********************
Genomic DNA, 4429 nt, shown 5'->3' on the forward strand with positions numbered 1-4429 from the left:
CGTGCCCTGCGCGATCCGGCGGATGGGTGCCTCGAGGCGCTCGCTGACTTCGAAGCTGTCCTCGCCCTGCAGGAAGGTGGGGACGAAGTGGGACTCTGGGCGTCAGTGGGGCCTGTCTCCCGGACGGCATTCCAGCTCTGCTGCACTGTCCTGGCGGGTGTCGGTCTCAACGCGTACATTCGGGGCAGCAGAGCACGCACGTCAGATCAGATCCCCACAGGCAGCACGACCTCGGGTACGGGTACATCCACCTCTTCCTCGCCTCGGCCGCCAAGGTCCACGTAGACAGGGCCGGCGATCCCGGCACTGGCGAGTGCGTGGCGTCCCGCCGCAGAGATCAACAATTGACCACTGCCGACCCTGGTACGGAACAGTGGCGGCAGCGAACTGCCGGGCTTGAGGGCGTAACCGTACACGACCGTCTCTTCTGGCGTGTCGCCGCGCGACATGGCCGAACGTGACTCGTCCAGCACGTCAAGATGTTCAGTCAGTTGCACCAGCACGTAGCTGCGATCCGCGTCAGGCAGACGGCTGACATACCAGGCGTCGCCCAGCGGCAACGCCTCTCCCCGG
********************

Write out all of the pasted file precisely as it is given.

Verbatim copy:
Genomic DNA, 4429 nt, shown 5'->3' on the forward strand with positions numbered 1-4429 from the left:
CGTGCCCTGCGCGATCCGGCGGATGGGTGCCTCGAGGCGCTCGCTGACTTCGAAGCTGTCCTCGCCCTGCAGGAAGGTGGGGACGAAGTGGGACTCTGGGCGTCAGTGGGGCCTGTCTCCCGGACGGCATTCCAGCTCTGCTGCACTGTCCTGGCGGGTGTCGGTCTCAACGCGTACATTCGGGGCAGCAGAGCACGCACGTCAGATCAGATCCCCACAGGCAGCACGACCTCGGGTACGGGTACATCCACCTCTTCCTCGCCTCGGCCGCCAAGGTCCACGTAGACAGGGCCGGCGATCCCGGCACTGGCGAGTGCGTGGCGTCCCGCCGCAGAGATCAACAATTGACCACTGCCGACCCTGGTACGGAACAGTGGCGGCAGCGAACTGCCGGGCTTGAGGGCGTAACCGTACACGACCGTCTCTTCTGGCGTGTCGCCGCGCGACATGGCCGAACGTGACTCGTCCAGCACGTCAAGATGTTCAGTCAGTTGCACCAGCACGTAGCTGCGATCCGCGTCAGGCAGACGGCTGACATACCAGGCGTCGCCCAGCGGCAACGCCTCTCCCCGG